Madam President, I have referred to the expression "investment in welfare services", because I believe this is how social welfare should be regarded. Effective social welfare programmes are not just about provision of welfare services. Effective social welfare programmes should be about investments in strategies and initiatives which yields results. Such programmes need to evolve and be recreated periodically to meet changing societal needs and should seek to build up social capital and enhance individual and community capacities to cope with changes and adversities. Active economic and social participation, social inclusion and self-reliance are some examples of investment returns. I have shared with Members this "social investment approach" not so long ago. I must say that I am very much encouraged that at a Conference held earlier this month to revisit our welfare philosophies, the majority of the over 400 attendees from the welfare and third sector reaffirmed that social welfare should take on a social investment instead of service provision perspective. We will continue to work closely with our NGO welfare partners to develop the concepts of social investment and social capital further. Separately, we are also discussing with both the welfare and business sector on how best to use the $200 million earmarked in the Budget to promote tripartite social partnership to encourage corporations to take part in helping the disadvantaged. We hope that the process in formulating a social investment strategy would help us identify and agree on renewed priority areas for action, set pointers on how to yield social returns and benefits to the individuals, and endorse the principles in relation to effective evaluation models. The business sector would definitely have a positive role to play in building up our community's capacities to deal with adversities. I look forward to working with our two partners to further develop sustainable strategies.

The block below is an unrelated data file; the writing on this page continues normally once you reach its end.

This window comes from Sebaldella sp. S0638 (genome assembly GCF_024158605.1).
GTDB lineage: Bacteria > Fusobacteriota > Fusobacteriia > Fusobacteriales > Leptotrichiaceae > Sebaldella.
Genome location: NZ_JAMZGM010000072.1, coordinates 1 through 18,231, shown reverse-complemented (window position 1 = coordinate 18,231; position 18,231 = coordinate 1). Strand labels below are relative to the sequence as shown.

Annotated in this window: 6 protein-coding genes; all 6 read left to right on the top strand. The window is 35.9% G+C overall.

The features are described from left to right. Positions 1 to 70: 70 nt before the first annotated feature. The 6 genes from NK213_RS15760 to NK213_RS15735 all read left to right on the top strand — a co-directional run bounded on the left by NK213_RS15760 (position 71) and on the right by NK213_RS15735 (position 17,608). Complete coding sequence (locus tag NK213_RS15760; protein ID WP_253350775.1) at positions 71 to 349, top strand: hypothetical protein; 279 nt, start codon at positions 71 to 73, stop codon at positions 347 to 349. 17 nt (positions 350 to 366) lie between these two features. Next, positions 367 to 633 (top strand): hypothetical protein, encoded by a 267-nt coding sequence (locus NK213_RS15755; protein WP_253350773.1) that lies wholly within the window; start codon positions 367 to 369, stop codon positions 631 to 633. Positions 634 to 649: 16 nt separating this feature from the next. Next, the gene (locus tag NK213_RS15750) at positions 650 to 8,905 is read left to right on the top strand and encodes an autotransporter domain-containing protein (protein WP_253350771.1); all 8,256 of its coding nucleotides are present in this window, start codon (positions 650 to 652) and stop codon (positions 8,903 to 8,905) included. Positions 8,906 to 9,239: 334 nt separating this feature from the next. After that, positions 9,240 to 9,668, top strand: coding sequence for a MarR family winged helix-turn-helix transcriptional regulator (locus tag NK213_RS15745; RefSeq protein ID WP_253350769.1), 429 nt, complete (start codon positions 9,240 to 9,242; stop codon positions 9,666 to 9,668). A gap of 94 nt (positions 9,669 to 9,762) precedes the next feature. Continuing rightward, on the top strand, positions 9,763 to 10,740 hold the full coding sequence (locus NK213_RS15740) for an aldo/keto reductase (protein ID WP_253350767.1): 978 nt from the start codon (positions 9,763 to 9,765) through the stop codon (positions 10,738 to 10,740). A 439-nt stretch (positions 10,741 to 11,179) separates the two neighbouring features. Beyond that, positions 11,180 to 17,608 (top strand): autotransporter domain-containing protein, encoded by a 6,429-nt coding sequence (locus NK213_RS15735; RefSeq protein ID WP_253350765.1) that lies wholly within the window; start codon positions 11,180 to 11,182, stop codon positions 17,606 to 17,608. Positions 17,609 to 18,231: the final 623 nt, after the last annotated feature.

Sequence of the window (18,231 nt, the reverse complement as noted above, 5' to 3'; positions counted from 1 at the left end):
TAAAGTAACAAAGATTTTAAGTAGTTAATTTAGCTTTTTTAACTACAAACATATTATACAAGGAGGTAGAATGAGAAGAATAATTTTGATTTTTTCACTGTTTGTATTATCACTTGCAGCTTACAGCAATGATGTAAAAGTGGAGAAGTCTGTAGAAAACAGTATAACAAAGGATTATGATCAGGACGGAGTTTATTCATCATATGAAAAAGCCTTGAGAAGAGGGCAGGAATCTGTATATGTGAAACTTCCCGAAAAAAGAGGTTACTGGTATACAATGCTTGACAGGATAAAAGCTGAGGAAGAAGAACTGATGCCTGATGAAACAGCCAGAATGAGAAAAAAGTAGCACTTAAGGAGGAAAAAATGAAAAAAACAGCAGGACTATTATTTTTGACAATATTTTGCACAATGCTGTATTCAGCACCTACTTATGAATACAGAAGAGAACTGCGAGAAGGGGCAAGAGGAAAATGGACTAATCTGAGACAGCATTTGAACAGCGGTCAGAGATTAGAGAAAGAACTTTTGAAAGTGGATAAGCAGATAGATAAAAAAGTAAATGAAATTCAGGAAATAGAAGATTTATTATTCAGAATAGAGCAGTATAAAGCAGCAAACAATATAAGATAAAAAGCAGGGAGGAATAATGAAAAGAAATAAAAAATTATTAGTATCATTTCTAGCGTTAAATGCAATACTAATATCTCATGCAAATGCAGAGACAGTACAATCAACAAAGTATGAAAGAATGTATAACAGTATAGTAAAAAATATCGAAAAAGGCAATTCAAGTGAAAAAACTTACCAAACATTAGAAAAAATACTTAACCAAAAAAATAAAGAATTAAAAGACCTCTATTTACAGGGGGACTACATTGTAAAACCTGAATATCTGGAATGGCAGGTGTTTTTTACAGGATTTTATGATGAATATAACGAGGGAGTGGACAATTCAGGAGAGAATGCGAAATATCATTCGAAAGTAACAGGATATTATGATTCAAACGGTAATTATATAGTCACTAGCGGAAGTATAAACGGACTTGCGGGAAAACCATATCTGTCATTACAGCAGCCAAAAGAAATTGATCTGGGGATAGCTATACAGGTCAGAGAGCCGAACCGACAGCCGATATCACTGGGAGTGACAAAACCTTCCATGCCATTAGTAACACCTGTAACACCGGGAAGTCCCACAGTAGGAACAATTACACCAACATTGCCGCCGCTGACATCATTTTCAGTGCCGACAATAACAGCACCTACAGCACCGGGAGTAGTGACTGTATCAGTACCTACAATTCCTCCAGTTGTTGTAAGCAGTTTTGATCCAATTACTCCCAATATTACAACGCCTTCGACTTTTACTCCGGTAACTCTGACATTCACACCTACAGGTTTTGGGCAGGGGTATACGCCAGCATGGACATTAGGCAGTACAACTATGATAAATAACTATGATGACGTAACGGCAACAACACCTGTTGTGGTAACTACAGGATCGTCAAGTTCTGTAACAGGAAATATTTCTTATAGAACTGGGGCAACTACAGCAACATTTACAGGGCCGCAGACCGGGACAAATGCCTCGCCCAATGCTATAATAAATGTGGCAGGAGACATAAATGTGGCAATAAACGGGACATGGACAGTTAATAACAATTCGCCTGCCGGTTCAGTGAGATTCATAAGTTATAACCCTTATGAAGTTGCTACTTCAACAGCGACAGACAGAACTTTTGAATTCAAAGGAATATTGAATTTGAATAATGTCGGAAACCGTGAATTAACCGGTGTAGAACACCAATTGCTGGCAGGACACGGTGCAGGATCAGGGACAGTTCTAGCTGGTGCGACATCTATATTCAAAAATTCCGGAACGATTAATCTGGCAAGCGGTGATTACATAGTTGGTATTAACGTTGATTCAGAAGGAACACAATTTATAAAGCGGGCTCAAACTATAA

Many Members are concerned about the social problems in Hong Kong like poverty and domestic violence. Again, the Government share the same concern and sentiment. Poverty is a manifestation of adversities. It is a complex and multi-dimensional phenomenon and there is no simple panacea. Broad based economic growth is integral for providing opportunities for people in adversities to uplift their position; education, training and retraining are also essential in empowering them to capitalise on the opportunities available. In the context of social welfare, we seek to build up personal capacities to meet life's challenges, and to provide a safety net for those in need and render assistance to those who fall close to the net. It is incumbent upon us to ensure that a safety net is available to provide for the basic and essential needs of individuals and families who are in adversities. The CSSA scheme, which is non-cash limited, accounts for about 11 per cent of the recurrent expenditure of the Government this year, has been providing direct financial assistance to the needy. We also seek to ensure that the effective measures are in place to help able-bodied CSSA recipients or near recipients to become economically active again. In this connection, the Social Welfare Department will be conducting a study to evaluate the employment assistance programmes for CSSA recipients to identify ways to improve the effectiveness of these programmes.